If you’ve read any research online about air-source heat pumps (ASHP), it’s clear that they work better in climates with milder winters.
According to Energy.gov:
“When outdoor temperatures fall below 40°F, a less-efficient panel of electric resistance coils, similar to those in your toaster, kicks in to provide indoor heating. This is why air-source heat pumps aren’t always very efficient for heating in areas with cold winters.”
Obviously, that’s not Minnesota’s style of winter weather. So you probably shouldn’t get a heat pump from an energy efficiency standpoint, right?
Well, let’s not be so hasty.
More advanced heat pumps with inverter technology, like the Carrier Infinity Series heat pump with Greenspeed Intelligence, are “frigid friendly.” The inverter boosts the ability of the heat pump to pull warmth out of the air, keeping the system pumping heat even in the single digit temperatures.
Also, Energy.gov adds that, “Some units now have gas-fired backup furnaces instead of electric resistance coils, allowing them to operate more efficiently.”
Combining a heat pump with a furnace is what’s called a “dual fuel” system.
Understanding dual fuel systems
Remember when hybrid cars first came out? Everyone could easily see the energy savings potential behind the idea: your car runs on batteries until you get up to a certain speed–that’s when the car would start using fuel to power the car.
It’s the same concept behind a dual fuel system.
The heat pump heats your home in the winter when the temperatures are above 40 degrees or so. But when the temperature drops, your system automatically switches to a second heating source, usually a gas furnace, to heat the home.
You’re essentially getting the efficiency of a heat pump, combined with the reliability of a furnace.
Research shows the effectiveness of dual fuel systems in Minnesota
So this all sounds great in theory, but does it work in practice for Minnesota homeowners?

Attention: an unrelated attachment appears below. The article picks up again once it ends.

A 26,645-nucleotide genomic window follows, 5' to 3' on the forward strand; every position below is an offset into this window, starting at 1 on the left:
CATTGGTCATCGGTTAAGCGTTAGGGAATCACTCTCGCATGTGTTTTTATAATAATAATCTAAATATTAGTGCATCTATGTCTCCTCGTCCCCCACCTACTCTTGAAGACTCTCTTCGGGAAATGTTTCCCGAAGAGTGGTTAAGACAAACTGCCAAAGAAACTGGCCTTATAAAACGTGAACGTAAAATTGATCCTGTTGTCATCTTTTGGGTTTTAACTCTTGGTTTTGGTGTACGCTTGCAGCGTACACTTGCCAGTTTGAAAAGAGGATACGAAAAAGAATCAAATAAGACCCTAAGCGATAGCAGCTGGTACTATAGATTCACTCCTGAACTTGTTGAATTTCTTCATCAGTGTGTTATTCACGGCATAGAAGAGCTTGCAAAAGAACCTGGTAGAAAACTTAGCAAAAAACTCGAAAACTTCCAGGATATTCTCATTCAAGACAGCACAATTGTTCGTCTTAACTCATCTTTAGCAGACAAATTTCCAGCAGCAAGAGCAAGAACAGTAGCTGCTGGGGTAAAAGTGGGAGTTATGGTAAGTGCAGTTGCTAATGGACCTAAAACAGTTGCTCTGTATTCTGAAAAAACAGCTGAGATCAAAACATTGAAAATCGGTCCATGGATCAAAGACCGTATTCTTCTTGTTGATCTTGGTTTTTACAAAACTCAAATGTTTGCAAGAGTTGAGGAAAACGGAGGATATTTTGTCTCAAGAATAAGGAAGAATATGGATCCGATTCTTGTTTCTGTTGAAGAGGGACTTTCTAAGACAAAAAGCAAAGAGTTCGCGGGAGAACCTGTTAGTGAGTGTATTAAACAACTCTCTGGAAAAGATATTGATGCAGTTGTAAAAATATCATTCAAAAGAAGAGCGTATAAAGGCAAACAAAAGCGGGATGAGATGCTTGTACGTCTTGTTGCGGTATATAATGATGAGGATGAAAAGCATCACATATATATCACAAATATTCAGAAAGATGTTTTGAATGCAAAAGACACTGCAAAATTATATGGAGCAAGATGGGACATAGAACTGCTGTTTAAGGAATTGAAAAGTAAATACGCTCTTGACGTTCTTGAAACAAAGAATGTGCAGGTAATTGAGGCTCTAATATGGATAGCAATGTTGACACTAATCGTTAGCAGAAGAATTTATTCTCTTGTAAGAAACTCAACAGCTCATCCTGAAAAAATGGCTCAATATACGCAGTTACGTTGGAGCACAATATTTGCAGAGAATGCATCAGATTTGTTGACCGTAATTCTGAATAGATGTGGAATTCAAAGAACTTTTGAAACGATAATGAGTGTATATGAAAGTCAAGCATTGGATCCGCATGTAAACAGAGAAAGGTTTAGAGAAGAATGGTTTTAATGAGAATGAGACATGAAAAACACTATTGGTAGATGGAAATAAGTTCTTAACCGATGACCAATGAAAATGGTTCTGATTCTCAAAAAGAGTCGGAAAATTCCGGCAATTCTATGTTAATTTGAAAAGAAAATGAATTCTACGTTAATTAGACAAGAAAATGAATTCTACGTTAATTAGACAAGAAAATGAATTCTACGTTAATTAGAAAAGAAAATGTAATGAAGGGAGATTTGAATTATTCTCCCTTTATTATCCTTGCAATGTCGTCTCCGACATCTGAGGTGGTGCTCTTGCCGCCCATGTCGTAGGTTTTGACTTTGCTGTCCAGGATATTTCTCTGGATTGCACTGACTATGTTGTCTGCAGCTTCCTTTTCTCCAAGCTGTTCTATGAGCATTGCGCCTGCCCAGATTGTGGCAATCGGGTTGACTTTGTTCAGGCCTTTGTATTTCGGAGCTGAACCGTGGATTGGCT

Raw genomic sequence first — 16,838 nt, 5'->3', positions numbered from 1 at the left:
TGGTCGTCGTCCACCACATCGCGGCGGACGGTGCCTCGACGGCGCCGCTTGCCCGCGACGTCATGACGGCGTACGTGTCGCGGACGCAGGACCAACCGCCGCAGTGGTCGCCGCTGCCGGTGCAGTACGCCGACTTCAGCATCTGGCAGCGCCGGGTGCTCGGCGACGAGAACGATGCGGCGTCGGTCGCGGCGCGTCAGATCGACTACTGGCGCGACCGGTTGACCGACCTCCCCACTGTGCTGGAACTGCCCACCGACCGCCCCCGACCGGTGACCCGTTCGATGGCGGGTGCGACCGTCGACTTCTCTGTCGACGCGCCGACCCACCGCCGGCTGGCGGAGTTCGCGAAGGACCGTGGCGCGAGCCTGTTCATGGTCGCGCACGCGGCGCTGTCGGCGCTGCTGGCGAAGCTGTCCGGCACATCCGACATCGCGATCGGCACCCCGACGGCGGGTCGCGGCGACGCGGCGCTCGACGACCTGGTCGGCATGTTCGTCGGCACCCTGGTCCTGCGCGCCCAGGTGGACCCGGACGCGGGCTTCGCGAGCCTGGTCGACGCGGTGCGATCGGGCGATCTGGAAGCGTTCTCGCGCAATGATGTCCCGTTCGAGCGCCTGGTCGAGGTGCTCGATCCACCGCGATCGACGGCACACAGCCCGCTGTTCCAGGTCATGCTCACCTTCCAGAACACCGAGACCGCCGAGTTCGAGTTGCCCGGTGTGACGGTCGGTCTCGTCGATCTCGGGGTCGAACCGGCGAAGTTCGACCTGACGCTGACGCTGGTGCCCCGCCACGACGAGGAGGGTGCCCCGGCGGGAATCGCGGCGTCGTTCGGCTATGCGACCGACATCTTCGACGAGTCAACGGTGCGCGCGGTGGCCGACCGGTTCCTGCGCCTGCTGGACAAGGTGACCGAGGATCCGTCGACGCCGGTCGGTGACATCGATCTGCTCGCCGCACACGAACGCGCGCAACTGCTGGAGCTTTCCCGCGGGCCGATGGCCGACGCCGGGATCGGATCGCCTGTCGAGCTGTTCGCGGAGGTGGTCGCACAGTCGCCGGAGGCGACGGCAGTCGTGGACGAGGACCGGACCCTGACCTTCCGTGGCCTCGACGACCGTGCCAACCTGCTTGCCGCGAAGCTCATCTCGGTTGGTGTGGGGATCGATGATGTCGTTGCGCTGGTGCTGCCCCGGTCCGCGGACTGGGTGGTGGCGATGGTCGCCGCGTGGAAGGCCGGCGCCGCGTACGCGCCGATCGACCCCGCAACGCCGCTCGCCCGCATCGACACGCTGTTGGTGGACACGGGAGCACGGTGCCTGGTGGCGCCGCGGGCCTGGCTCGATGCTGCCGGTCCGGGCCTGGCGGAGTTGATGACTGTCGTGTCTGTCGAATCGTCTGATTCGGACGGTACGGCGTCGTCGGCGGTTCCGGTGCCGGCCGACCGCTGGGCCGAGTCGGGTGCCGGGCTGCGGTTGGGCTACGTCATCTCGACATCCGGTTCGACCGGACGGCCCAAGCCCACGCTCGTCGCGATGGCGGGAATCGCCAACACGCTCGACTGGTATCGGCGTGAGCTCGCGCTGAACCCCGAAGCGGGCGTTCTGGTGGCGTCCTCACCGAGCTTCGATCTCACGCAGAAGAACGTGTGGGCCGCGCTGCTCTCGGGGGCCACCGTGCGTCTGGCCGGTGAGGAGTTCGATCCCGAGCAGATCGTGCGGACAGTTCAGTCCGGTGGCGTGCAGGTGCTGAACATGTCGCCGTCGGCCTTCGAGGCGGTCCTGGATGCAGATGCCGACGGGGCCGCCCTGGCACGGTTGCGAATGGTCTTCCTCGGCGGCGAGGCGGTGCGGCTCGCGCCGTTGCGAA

There was a study done in 2011 to test the effectiveness of dual fuel heat pump systems in Minnesota homes.
Here is a summary of the feedback that the researchers got from the Minnesota homeowners:
“In general, respondents have a positive experience with the overall performance of their hybrid ASHP system, providing an average rating of 4.3 on a five-point scale across all performance dimensions. Seven out of ten respondents would choose the same system if they were choosing again today. Systems receive large majority ‘Excellent’ ratings in categories including comfort, safety, and cooling cost effectiveness.”
So how much money did the Minnesota homeowners save exactly?
The study reports that:
“When asked if they have noticed a difference in their overall heating bill with the new heating system compared to the previous system, 50% of respondents note a significantly lower bill. Reductions in bills range from 10% to 45% over the course of the heating season.”
That’s a pretty large cut. Even though a dual fuel system has a higher upfront cost, you can see how it can easily pay for itself over time.
If you’re interested in that kind of setup and want a free estimate, or just have some questions about it, contact Tonna Mechanical online for help.